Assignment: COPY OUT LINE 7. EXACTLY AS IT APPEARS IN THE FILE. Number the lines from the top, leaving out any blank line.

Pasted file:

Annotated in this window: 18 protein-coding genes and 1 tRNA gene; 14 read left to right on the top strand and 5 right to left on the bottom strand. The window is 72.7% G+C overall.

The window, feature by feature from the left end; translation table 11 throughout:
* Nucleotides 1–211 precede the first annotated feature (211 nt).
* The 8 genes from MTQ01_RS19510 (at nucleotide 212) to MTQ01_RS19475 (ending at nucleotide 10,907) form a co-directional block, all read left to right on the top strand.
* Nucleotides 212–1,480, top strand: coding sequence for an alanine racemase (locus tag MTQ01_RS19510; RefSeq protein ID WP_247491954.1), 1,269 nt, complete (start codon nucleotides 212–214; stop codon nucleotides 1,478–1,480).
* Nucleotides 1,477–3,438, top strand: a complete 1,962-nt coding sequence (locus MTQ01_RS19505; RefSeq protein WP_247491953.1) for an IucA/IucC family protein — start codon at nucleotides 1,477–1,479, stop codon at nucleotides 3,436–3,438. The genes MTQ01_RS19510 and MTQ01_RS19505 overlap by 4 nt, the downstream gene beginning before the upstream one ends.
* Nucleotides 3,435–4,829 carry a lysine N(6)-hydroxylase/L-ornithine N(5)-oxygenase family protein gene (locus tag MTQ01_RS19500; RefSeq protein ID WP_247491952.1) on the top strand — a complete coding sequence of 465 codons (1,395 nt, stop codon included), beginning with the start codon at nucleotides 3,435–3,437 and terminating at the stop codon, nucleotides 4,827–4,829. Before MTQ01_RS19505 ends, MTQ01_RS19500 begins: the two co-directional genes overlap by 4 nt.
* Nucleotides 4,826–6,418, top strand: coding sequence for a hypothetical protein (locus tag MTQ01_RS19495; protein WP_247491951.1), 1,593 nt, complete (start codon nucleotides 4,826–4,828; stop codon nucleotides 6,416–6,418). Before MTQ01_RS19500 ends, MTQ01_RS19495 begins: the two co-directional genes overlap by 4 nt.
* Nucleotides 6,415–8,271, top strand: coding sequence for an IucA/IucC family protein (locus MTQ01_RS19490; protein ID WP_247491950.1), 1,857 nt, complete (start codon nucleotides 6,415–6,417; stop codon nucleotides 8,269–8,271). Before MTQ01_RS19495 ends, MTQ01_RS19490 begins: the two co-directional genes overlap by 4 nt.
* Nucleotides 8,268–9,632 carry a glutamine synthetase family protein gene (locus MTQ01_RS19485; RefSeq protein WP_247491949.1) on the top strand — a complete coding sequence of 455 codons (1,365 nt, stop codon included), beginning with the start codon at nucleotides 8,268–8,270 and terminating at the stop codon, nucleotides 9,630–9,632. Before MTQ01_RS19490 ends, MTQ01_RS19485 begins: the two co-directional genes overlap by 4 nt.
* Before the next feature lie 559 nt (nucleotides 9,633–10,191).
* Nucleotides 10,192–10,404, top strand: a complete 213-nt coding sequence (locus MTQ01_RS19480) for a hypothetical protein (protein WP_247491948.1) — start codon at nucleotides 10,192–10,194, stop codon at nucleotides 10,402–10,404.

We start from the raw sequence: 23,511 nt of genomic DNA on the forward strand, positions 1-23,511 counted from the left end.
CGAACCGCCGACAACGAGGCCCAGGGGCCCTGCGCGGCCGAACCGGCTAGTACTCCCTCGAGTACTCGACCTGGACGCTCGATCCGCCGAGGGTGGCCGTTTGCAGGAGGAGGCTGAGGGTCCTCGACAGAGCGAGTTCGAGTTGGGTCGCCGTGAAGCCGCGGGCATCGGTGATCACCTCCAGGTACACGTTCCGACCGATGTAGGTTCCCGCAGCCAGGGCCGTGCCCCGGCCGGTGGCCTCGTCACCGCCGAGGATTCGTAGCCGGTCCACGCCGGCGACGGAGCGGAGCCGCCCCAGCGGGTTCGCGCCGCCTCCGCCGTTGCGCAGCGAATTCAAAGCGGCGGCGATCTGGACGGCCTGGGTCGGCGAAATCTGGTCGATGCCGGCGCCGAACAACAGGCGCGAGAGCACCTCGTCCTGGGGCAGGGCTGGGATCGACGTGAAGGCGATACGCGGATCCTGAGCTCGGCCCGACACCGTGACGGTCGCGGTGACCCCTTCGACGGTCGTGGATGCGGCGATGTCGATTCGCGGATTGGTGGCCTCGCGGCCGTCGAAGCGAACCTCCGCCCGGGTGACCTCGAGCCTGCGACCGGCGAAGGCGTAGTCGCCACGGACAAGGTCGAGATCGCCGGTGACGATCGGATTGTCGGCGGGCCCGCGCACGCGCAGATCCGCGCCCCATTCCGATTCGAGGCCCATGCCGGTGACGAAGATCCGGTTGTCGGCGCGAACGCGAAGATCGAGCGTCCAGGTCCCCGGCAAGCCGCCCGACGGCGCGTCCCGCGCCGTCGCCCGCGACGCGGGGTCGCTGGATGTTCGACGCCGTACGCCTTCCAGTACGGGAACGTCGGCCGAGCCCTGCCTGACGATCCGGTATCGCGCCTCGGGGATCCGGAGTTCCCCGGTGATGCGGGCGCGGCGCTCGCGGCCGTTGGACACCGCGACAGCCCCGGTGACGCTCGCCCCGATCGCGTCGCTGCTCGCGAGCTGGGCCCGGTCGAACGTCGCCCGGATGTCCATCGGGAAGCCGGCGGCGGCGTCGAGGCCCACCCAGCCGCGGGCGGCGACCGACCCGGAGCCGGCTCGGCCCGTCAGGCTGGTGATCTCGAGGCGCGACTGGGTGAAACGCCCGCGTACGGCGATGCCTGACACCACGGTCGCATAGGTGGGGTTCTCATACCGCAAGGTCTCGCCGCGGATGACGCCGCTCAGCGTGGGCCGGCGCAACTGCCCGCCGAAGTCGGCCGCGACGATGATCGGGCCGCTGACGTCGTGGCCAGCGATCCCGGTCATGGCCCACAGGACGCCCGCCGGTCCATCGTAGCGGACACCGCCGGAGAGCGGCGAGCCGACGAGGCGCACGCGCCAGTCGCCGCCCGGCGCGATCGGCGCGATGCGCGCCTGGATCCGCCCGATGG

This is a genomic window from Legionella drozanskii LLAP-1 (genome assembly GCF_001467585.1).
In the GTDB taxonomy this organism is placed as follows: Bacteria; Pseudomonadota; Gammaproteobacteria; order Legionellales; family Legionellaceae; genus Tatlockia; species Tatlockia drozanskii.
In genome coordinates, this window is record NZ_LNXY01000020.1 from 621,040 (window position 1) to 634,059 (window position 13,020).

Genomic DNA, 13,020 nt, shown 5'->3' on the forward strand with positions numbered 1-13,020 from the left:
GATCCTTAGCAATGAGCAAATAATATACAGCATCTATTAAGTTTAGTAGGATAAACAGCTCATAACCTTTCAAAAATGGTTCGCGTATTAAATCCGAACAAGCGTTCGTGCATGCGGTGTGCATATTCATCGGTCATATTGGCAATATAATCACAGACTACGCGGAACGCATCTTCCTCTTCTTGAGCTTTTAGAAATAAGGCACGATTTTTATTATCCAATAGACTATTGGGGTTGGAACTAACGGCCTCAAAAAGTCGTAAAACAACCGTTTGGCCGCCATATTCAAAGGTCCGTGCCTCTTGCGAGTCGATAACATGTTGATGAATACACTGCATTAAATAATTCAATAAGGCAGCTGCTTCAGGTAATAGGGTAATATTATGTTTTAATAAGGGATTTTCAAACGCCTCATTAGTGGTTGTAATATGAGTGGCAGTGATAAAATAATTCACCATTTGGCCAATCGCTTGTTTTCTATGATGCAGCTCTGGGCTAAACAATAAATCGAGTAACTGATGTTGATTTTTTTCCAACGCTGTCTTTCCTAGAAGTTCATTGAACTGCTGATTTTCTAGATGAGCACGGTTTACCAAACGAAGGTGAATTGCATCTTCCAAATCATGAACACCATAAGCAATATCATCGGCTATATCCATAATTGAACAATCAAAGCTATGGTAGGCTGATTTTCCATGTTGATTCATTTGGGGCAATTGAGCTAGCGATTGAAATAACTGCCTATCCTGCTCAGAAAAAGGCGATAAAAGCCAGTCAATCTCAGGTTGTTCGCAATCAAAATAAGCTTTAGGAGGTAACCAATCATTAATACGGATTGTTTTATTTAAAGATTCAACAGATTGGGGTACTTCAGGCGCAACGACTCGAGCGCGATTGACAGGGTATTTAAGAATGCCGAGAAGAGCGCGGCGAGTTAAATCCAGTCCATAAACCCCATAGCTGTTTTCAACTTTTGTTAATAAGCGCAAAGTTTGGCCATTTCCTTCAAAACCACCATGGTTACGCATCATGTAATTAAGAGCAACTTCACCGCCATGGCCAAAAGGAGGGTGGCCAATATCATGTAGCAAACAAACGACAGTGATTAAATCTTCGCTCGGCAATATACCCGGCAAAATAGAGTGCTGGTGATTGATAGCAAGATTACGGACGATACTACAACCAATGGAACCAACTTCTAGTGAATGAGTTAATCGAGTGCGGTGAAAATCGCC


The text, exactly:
* Nucleotides 3,435–4,829 carry a lysine N(6)-hydroxylase/L-ornithine N(5)-oxygenase family protein gene (locus tag MTQ01_RS19500; RefSeq protein ID WP_247491952.1) on the top strand — a complete coding sequence of 465 codons (1,395 nt, stop codon included), beginning with the start codon at nucleotides 3,435–3,437 and terminating at the stop codon, nucleotides 4,827–4,829. Before MTQ01_RS19505 ends, MTQ01_RS19500 begins: the two co-directional genes overlap by 4 nt.